Pomegranate Peel and Fruit Extracts: A Novel Approach to Avert Degenerative Disorders – Pomegranate and Degenerative Diseases

Pomegranate Peel and Fruit Extracts: A Novel Approach to Avert Degenerative Disorders – Pomegranate and Degenerative Diseases

Tariq Ismail (Bahauddin Zakariya University, Pakistan), Saeed Akhtar (Bahauddin Zakariya University, Pakistan) and Muhammad Riaz (Bahauddin Zakariya University, Pakistan)
Copyright: © 2017 |Pages: 20
DOI: 10.4018/978-1-5225-0591-4.ch008
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Abstract

Pomegranate (Punica granatum L.), the fruit and its peel have been shown to hold tremendous potential for the treatment of various ailments. Incorporation of pomegranate, peel and their extracts, as key functional ingredients in various ethnopharmacological formulations are widely accepted in almost all cultures of the World. In addition to their disease ameliorating features, pomegranate and the peel extracts have gained significant popularity in functional food market as ingredient of choice in foods designed to prevent onset of various non-communicable diseases. Health promoting features of the pomegranate peel and fruit extracts define the scope of this natural reserve in global nutraceutical and functional food industry. On account of their unique phytochemicals profile, plentiful pool of antioxidants, dietary fibers, minerals and natural colors, both the valuable reserves have been remained as highly explored plant material in last two decades. Building levels of interest in this fruit has created a deeper insight among researchers to understand actual potential and pathways of pomegranate biomolecules reactivity in human models. The chapter in hand meticulously deals with pomegranate and its extracts as source of innovative healthy components responsible for averting cardiovascular diseases, inflammatory and non-inflammatory disorders, type 2 diabetes, gastric ulcers, various types of cancers and neurodegenerative disorders.
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Introduction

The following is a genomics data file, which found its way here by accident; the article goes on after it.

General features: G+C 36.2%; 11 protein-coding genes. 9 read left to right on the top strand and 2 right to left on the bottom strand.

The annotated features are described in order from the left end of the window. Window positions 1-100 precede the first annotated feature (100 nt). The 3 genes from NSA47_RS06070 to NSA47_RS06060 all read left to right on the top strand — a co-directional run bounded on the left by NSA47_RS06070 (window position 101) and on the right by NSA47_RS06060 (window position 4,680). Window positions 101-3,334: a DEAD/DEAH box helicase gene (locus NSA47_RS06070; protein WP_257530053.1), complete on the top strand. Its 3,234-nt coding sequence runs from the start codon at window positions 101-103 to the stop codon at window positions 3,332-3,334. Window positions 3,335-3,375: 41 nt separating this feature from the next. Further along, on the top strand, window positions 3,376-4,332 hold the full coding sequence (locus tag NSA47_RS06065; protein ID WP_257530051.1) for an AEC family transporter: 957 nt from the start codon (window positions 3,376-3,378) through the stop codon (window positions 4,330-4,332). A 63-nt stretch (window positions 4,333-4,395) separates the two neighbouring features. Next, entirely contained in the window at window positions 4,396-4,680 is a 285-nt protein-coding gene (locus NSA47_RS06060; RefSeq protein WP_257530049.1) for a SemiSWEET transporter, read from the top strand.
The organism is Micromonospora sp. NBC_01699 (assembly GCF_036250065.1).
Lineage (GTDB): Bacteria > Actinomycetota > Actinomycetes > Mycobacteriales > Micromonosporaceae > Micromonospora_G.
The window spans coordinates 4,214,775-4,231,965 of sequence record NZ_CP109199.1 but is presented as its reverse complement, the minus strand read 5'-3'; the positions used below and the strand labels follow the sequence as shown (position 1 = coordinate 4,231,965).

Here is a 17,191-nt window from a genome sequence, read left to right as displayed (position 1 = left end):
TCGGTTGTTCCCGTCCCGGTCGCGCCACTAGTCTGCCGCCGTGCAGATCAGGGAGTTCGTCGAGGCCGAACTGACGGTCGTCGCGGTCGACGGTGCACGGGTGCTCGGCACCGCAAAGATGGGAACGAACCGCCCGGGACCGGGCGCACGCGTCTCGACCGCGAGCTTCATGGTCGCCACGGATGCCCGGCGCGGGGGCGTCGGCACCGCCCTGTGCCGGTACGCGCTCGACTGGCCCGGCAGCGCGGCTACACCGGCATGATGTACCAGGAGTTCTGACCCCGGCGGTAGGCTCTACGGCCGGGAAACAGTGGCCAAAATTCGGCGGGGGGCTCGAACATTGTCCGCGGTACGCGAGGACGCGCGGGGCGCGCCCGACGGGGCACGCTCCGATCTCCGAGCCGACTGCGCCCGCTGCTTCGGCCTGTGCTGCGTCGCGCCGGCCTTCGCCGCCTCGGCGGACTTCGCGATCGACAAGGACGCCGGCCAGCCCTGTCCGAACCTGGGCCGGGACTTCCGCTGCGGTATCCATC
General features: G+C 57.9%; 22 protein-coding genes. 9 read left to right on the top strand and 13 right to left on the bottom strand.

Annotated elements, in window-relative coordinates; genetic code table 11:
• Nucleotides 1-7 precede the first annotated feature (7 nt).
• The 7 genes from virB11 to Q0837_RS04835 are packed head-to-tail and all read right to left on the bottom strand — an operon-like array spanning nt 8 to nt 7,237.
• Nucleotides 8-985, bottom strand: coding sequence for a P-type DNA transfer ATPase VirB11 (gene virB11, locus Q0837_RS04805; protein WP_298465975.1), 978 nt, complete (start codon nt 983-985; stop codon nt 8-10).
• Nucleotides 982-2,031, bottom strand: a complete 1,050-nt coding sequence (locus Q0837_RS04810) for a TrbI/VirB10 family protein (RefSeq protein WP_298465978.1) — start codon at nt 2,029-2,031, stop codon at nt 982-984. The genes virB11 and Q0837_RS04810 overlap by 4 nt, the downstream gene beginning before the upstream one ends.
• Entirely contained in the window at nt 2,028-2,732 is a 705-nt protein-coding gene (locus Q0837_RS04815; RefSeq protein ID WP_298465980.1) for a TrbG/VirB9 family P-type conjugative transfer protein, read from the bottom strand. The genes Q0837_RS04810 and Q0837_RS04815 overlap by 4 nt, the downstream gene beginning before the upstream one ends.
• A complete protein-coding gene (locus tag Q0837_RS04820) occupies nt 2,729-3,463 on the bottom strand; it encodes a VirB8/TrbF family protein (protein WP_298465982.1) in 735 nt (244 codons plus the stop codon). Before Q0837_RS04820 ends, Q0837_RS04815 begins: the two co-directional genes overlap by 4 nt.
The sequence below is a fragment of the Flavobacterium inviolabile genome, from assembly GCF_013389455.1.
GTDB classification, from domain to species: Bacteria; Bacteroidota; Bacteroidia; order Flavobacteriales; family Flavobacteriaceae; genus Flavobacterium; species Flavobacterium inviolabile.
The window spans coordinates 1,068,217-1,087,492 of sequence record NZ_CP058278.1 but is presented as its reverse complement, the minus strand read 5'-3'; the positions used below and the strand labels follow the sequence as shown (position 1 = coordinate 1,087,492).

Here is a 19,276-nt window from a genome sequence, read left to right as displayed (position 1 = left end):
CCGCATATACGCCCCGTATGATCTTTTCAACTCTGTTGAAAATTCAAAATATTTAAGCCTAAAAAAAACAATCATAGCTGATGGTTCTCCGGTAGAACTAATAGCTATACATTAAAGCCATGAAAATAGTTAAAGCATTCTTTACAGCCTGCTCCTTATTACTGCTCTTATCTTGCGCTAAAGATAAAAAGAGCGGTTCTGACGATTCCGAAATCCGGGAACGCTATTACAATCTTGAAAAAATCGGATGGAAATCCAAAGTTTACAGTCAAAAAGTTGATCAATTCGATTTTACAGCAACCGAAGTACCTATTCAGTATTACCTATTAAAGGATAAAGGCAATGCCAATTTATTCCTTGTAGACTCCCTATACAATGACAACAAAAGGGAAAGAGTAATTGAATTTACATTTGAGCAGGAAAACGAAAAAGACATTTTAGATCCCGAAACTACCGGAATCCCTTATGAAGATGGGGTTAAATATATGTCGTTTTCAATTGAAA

Pomegranate (Punica granatum L.) from the plant family Punicaceae is a wonderful source of natural biomolecules implicated as ethnic or folk medicine for the treatment of various health ailments since centuries. Some very earlier studies on pharmacological properties of pomegranate, the bark, fruit and its various anatomical parts endeavor the entire plant and the fruiting body as convincing tools to treat microbiological infections, inflammatory and non-inflammatory diseases and several other degenerative disorders (Milin & Stanimirovic, 1950; Polunin & Stainton, 1985; Morton, 1987; Novarro et al., 1996). The fruit and the inedible fractions (peel and seeds) of pomegranate are biochemically composed of more than 124 different phytochemicals comprised of phenolics, flavonoids, anthocyanins, and a broad range of essential minerals and vitamins. Extensive review of literature in this highly explored domain correlate extraordinary phytochemical and microelemental profile of pomegranate all fractions to their strong antioxidant, anti-mutagenic, apoptotic and antimicrobial properties (Lansky et al. 2005; Li et al., 2006; Heber, 2011). Therapeutic properties of pomegranate are of broad prospects and are proposed to mitigate cardiovascular diseases (Shema-Didi et al., 2014), prostate cancer (Malik et al., 2005), colon cancer (Kasimsetty et al., 2010), breast cancer (Kim et al., 2002), skin melanoma (Pacheco-Palencia et al., 2008), neurodegenerative disorders (Subash et al., 2014), arthritis (Shukla et al., 2008), infertility (Atilgan et al., 2014), Oral and dental diseases (DiSilvestro et al., 2009), gastric damages (Moghaddam et al., 2013) and microbiological pathogenesis (Tanveer et al. 2015). The consumption patterns of the fruit and its various accessions vary in different cultures. The fruit or berry is conventionally manually peeled off to separate the juicy arils which are consumed with seeds or crushed to extract pleasant flavored juice rich in high molecular weight phytochemicals i.e. ellagiatannins, flavonoids. Phytochemical composition that defines characteristic role of pomegranate as pharmacological preparation varies with the fruit fraction, cultivar, harvesting time, geographical and climatic condition of the fruit cultivation region (Fischer et al. 2011; Kumari et al., 2012; Zhao et al., 2013). Refer to the to-date explored phytochemistry of the pomegranate fruit and its peel fraction (Figures 1 and 2), a unique class of phenolics i.e. ellagitannins comprising of punicalagin, punicalin, pedunculagin, corilagin, ellagic acid, gallagic acid, tellimagrandin I, casuarinin, granatin A and granatin B. Among some other promising biomolecules, the fruit and its various fractions have also been reported to hold potential levels of caffeic acid, catechin, gallocatechin, luteolin, kaempferol, delphinidin, cyanidin, pelarogonidin, p-coumaric acid and gallic acid (Akhtar et al. 2015). Mechanistic role of pomegranate biomolecules and the reactive substances responsible for site-specific inhibitory reactions are still not evidently defined. Interpretations of research made on fate of pomegranate macro biomolecules i.e. ellagitannins in human body and their conversion to recoverable bioactive fractions reveal urolithins (A, B, C & D) as the major stakeholders in mediating various ailments (Gonzalez-Sarrias et al. 2010; Kasimsetty et al. 2010). Gross comparison of free radicals scavenging properties further enlighten urolithins as potential antioxidants than the parent compounds i.e. punicalagin and ellagic acid (Bialonska et al. 2009).

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